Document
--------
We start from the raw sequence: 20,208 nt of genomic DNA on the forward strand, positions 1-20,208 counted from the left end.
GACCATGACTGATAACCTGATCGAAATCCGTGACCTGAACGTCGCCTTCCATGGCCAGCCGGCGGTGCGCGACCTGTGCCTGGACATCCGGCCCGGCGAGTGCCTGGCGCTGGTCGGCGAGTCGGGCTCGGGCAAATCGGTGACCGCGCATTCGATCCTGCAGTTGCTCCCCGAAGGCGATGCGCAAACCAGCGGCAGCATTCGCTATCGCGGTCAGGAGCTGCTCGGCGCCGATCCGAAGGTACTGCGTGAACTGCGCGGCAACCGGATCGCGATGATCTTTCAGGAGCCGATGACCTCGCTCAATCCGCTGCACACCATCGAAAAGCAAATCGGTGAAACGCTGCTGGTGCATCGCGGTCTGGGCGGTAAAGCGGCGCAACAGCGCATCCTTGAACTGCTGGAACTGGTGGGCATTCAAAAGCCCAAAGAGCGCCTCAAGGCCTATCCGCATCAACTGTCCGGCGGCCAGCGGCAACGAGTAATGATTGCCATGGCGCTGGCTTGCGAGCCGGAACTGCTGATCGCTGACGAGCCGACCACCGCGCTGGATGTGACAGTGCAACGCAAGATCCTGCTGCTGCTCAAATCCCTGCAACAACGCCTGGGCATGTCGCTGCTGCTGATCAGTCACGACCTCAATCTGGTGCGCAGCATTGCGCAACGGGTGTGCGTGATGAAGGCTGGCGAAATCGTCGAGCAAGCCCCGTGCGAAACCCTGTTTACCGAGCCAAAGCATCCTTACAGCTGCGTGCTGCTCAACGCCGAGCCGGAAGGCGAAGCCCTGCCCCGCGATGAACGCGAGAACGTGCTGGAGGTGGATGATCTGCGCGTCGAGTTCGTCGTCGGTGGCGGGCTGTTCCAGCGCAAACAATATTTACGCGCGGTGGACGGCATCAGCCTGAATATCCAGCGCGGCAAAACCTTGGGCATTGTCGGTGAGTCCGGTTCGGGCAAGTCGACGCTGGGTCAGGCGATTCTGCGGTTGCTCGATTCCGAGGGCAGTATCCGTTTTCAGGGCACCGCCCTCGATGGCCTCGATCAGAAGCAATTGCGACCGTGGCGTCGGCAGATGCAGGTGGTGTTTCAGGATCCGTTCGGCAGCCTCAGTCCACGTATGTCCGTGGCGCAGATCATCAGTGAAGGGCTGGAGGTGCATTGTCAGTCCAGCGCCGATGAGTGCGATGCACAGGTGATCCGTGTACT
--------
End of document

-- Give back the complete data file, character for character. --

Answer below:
We start from the raw sequence: 20,208 nt of genomic DNA on the forward strand, positions 1-20,208 counted from the left end.
GACCATGACTGATAACCTGATCGAAATCCGTGACCTGAACGTCGCCTTCCATGGCCAGCCGGCGGTGCGCGACCTGTGCCTGGACATCCGGCCCGGCGAGTGCCTGGCGCTGGTCGGCGAGTCGGGCTCGGGCAAATCGGTGACCGCGCATTCGATCCTGCAGTTGCTCCCCGAAGGCGATGCGCAAACCAGCGGCAGCATTCGCTATCGCGGTCAGGAGCTGCTCGGCGCCGATCCGAAGGTACTGCGTGAACTGCGCGGCAACCGGATCGCGATGATCTTTCAGGAGCCGATGACCTCGCTCAATCCGCTGCACACCATCGAAAAGCAAATCGGTGAAACGCTGCTGGTGCATCGCGGTCTGGGCGGTAAAGCGGCGCAACAGCGCATCCTTGAACTGCTGGAACTGGTGGGCATTCAAAAGCCCAAAGAGCGCCTCAAGGCCTATCCGCATCAACTGTCCGGCGGCCAGCGGCAACGAGTAATGATTGCCATGGCGCTGGCTTGCGAGCCGGAACTGCTGATCGCTGACGAGCCGACCACCGCGCTGGATGTGACAGTGCAACGCAAGATCCTGCTGCTGCTCAAATCCCTGCAACAACGCCTGGGCATGTCGCTGCTGCTGATCAGTCACGACCTCAATCTGGTGCGCAGCATTGCGCAACGGGTGTGCGTGATGAAGGCTGGCGAAATCGTCGAGCAAGCCCCGTGCGAAACCCTGTTTACCGAGCCAAAGCATCCTTACAGCTGCGTGCTGCTCAACGCCGAGCCGGAAGGCGAAGCCCTGCCCCGCGATGAACGCGAGAACGTGCTGGAGGTGGATGATCTGCGCGTCGAGTTCGTCGTCGGTGGCGGGCTGTTCCAGCGCAAACAATATTTACGCGCGGTGGACGGCATCAGCCTGAATATCCAGCGCGGCAAAACCTTGGGCATTGTCGGTGAGTCCGGTTCGGGCAAGTCGACGCTGGGTCAGGCGATTCTGCGGTTGCTCGATTCCGAGGGCAGTATCCGTTTTCAGGGCACCGCCCTCGATGGCCTCGATCAGAAGCAATTGCGACCGTGGCGTCGGCAGATGCAGGTGGTGTTTCAGGATCCGTTCGGCAGCCTCAGTCCACGTATGTCCGTGGCGCAGATCATCAGTGAAGGGCTGGAGGTGCATTGTCAGTCCAGCGCCGATGAGTGCGATGCACAGGTGATCCGTGTACT